See the box below for a four-question decision tree to follow when determining a domestic grantee’s tax status. Then choose one of the following methods to find answers to the questions:
Visit the IRS website. Go to the (somewhat cumbersome) Exempt Organization Master File (EOMF) at www.irs.gov.
Select the state and alphabetic range where the grantee is listed, and open the Excel spreadsheet link for that state and alphabetic range. (Do not attempt to open the unformatted data.) Find the listing for the organization, then scroll across to column N, which shows the Foundation Code.
If the code is 10, 11, 12, 13, 14, 15, or 16, the prospective grantee is a 509(a)(1) or 509(a)(2) organization. These are organizations your foundation may fund with no additional documentation.
If the code is one of those below, you must follow special due diligence procedures:
- 2, 3 or 4 — The prospective grantee is a private foundation, and a grant requires expenditure responsibility. See www.smallfoundations.org for the steps involved in expenditure responsibility.
- 17 — The organization is a 509(a)(3) supporting organization and special steps are required.
- 0 or 9 — You must exercise expenditure responsibility to ensure the grant is used exclusively for charitable purposes.
If you'd like to keep this record, simply save and store the pages electronically that show the organization name and column N.
Use a third-party database. Private foundations may rely on third parties such as GuideStar's Charity Check, a fee-based service that is more accessible than the IRS's EOMF, for determining whether a 501(c)(3) organization is further classified under section 509(a)(1), (2), or (3). Simply store the following information electronically:
- Prospective grantee's name
- Employer identification number
- Public charity classification under section 509(a)(1), (2), or (3)
- Statement that the information is from the most recent IRS monthly update to the Business Master File (BMF), along with the IRS BMF revision date
- Date and time of your search
Call the IRS. You may also call the IRS directly at 877-829-5500 to check on a U.S. organization’s tax status. If you do so, be sure to document the call.
Legal Due Diligence Requirements
With the tax status of a prospective grantee in hand, use this section to understand the basic legal requirements governing grantmaking. We focus here on private foundations because the legal requirements for public charities and corporate giving programs are minimal in comparison.
Grants to U.S. 501(c)(3) public charities. If a prospective grantee is determined to be a 501(c)(3) organization that is further classified as one of the following types of organizations, no additional due diligence is required:
- 509(a)(1)—schools, hospitals, churches, and other organizations that receive their public support primarily from gifts, grants, and contributions from a broad group of people
- 509(a)(2)—organizations that receive their support from a combination of gifts, grants, contributions, and fees for their exempt services (e.g., museums)
Grants to private foundations. Funding private operating foundations and private non-operating foundations requires more due diligence than funding a public charity. Here are the steps:
- You must verify that the organization has a current ruling under Internal Revenue Code Section 501(c)(3). As with public charities, this information can be found at www.irs.gov or from an authorized secondary site.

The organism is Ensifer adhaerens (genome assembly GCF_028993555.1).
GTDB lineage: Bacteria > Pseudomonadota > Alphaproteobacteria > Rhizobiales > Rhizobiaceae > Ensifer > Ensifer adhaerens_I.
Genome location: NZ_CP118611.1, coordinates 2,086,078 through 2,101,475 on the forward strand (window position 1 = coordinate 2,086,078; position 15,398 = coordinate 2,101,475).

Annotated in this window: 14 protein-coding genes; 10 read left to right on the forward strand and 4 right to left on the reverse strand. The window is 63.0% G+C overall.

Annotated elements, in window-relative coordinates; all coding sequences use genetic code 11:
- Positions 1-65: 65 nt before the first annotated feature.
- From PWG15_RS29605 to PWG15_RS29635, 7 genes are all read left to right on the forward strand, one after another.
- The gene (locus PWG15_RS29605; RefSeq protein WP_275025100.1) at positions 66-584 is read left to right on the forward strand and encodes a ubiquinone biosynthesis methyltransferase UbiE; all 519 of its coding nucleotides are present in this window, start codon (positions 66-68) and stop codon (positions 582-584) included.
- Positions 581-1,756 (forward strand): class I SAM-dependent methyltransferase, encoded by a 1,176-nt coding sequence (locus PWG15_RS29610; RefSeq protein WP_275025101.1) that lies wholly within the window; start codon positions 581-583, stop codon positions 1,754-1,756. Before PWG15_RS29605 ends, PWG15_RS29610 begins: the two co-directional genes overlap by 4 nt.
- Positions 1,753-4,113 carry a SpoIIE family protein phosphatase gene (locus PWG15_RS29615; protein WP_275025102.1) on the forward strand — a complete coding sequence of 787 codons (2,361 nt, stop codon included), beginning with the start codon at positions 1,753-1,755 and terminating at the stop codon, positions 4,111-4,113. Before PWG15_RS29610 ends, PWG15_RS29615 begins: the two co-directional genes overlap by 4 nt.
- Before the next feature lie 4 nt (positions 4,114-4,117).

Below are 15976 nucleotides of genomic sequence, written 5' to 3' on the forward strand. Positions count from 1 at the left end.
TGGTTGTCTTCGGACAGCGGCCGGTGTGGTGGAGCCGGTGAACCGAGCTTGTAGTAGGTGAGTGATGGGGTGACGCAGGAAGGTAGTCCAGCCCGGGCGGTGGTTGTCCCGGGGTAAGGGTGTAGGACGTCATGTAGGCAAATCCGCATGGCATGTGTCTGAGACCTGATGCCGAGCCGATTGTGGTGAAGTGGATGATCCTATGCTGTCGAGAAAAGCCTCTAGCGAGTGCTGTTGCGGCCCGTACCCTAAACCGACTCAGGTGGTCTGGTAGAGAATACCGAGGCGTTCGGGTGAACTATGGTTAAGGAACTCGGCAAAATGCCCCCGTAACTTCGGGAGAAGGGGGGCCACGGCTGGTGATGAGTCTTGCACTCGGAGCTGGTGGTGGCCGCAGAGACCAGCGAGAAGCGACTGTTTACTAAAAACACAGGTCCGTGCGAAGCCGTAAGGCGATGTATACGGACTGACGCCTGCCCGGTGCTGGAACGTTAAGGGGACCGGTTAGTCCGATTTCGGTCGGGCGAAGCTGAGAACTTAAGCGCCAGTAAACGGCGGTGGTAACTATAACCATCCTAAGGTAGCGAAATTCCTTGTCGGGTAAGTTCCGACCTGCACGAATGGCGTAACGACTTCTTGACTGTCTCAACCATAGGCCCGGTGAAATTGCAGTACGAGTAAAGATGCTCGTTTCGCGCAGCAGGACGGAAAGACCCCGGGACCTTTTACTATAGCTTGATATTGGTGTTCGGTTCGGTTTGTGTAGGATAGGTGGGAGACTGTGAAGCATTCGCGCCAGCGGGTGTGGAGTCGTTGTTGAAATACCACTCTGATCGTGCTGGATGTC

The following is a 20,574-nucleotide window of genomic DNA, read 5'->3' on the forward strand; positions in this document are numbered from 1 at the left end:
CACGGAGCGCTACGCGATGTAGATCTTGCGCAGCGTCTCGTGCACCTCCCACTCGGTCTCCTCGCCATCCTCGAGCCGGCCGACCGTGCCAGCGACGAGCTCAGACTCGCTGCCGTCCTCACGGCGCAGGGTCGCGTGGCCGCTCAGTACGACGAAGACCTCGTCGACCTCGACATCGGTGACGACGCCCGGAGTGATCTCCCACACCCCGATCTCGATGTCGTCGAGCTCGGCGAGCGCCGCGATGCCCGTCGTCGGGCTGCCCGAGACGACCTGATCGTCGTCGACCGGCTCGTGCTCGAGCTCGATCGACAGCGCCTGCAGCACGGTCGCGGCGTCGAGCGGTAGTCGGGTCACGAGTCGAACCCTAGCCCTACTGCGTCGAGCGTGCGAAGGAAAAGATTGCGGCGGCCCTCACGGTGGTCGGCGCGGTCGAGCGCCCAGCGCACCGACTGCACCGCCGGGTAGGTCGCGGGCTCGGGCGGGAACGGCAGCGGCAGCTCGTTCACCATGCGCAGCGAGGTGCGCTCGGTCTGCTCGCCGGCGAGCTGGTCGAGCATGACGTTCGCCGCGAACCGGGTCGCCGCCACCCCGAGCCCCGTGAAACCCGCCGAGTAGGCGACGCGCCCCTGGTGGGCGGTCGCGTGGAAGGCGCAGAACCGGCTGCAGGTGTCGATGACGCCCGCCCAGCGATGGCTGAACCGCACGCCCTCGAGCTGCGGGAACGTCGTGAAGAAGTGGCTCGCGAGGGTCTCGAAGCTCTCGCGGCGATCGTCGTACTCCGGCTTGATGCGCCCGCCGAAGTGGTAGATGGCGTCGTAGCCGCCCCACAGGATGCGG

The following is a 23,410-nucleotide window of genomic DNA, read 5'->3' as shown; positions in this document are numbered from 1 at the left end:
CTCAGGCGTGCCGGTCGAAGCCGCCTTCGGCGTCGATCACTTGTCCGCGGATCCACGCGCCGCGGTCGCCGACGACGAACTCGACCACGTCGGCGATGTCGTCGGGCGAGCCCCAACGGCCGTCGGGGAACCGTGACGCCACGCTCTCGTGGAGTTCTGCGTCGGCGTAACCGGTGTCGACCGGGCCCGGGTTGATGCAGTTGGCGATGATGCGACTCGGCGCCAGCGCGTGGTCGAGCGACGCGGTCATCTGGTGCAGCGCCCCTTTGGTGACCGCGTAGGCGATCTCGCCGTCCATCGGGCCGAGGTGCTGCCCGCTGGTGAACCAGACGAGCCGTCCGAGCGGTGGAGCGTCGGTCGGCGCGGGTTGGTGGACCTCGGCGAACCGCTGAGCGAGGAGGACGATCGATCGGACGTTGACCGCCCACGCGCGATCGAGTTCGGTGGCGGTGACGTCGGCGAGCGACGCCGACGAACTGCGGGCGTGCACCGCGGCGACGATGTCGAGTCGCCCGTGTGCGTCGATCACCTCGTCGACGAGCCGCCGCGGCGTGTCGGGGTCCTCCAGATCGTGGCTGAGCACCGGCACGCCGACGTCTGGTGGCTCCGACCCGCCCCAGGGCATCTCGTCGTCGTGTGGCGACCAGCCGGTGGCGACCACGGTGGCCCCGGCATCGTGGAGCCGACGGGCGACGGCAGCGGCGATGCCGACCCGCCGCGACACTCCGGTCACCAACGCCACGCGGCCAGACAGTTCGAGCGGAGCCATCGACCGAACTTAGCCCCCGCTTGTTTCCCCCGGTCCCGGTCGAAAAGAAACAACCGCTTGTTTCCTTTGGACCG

- To fund a private operating foundation or a private non-operating foundation, you are required to exercise expenditure responsibility.
- If you wish to have your grant to a private non-operating foundation count as a qualifying distribution, the grant must also satisfy an out-of-corpus requirement. Simply put, your grantee must have met its own minimum distribution requirement and distributed the full amount of your grant within a specified period.
Grants to domestic non-charities. Private foundations can fund domestic non-charities, including for-profit organizations, as long as the grant is for a discrete charitable project and all funds are used for that project. To ensure that the charitable funds are used exactly as intended, the funder must exercise expenditure responsibility.
Grants to U.S. government entities. Unlike public charities, U.S. government entities generally don’t receive rulings from the IRS as to their tax status. Although you are not required to receive or include in your files any specific documentation regarding an entity’s status as a government entity, you may want to verify its status if you are uncertain. Whereas funding a city’s health department for a project on child immunization may raise little doubt, the government connection of other entities may be less clear.
The grantseeker may seek—or may already have on file—a government affirmation letter from the IRS. In its absence, and if you don’t wish to ask the prospective grantee to obtain one, you could review the legislative act creating the entity or ask for a letter from an authorized government official confirming its status. Having confirmed the recipient’s status, remember that the grant must be for charitable and exclusively public purposes.
Grants to new entities. When considering a grant to a new entity, it may be appropriate to request a copy of the organization’s determination letter. Although all new entities receive an exemption letter if they are eligible, it will take some time for the determination to be available on the IRS website or via an outside service. Thus, it may be faster to simply request a copy. Until you receive a copy of the determination letter or otherwise verify the organization’s status, be sure to treat all new entities as if they are not charities. That is, perform expenditure responsibility as you would for any other grant to a non-charity.
Grants to 509(a)(3) supporting organizations and grants outside the United States. For the detailed rules that govern grants to supporting organizations and grants to foreign organizations, see www.smallfoundations.org and Project Streamline’s complete “Guide to Due Diligence” at www.projectstreamline.org.
It’s Not Enough to Know Your Grantee Is a 501(c)(3)
Get step-by-step instructions for determining a grantee’s tax status.